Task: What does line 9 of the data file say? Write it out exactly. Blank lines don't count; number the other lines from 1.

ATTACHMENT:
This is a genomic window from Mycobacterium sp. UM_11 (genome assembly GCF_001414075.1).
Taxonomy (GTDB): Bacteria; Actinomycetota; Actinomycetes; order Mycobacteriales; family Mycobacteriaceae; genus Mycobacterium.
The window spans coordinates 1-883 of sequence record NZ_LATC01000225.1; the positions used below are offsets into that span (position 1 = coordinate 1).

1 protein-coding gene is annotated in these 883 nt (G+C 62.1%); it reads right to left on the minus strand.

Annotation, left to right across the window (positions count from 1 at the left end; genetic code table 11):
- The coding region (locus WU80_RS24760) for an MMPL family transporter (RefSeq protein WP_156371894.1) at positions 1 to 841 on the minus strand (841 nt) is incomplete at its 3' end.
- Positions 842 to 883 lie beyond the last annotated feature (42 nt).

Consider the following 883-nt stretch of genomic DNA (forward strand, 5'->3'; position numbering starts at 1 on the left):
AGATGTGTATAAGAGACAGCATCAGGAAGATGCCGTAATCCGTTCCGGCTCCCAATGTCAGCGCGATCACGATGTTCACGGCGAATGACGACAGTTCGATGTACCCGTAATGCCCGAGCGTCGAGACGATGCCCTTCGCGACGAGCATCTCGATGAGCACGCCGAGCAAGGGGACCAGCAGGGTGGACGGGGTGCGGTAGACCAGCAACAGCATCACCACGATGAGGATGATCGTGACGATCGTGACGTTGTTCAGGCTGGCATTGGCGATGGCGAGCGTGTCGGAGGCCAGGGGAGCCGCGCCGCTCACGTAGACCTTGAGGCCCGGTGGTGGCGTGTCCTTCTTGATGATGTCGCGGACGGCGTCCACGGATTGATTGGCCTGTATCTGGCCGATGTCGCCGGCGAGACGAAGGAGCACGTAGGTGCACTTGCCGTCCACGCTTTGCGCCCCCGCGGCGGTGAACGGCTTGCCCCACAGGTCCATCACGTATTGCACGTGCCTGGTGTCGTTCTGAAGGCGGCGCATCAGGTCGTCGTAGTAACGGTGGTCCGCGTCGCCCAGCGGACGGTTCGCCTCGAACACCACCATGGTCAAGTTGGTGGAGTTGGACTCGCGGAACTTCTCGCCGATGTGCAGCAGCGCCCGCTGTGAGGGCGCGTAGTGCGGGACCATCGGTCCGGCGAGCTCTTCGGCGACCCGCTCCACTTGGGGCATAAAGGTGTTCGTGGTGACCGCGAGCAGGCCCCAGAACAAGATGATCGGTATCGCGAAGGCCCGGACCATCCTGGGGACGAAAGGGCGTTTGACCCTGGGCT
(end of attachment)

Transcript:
AGATGTGTATAAGAGACAGCATCAGGAAGATGCCGTAATCCGTTCCGGCTCCCAATGTCAGCGCGATCACGATGTTCACGGCGAATGACGACAGTTCGATGTACCCGTAATGCCCGAGCGTCGAGACGATGCCCTTCGCGACGAGCATCTCGATGAGCACGCCGAGCAAGGGGACCAGCAGGGTGGACGGGGTGCGGTAGACCAGCAACAGCATCACCACGATGAGGATGATCGTGACGATCGTGACGTTGTTCAGGCTGGCATTGGCGATGGCGAGCGTGTCGGAGGCCAGGGGAGCCGCGCCGCTCACGTAGACCTTGAGGCCCGGTGGTGGCGTGTCCTTCTTGATGATGTCGCGGACGGCGTCCACGGATTGATTGGCCTGTATCTGGCCGATGTCGCCGGCGAGACGAAGGAGCACGTAGGTGCACTTGCCGTCCACGCTTTGCGCCCCCGCGGCGGTGAACGGCTTGCCCCACAGGTCCATCACGTATTGCACGTGCCTGGTGTCGTTCTGAAGGCGGCGCATCAGGTCGTCGTAGTAACGGTGGTCCGCGTCGCCCAGCGGACGGTTCGCCTCGAACACCACCATGGTCAAGTTGGTGGAGTTGGACTCGCGGAACTTCTCGCCGATGTGCAGCAGCGCCCGCTGTGAGGGCGCGTAGTGCGGGACCATCGGTCCGGCGAGCTCTTCGGCGACCCGCTCCACTTGGGGCATAAAGGTGTTCGTGGTGACCGCGAGCAGGCCCCAGAACAAGATGATCGGTATCGCGAAGGCCCGGACCATCCTGGGGACGAAAGGGCGTTTGACCCTGGGCT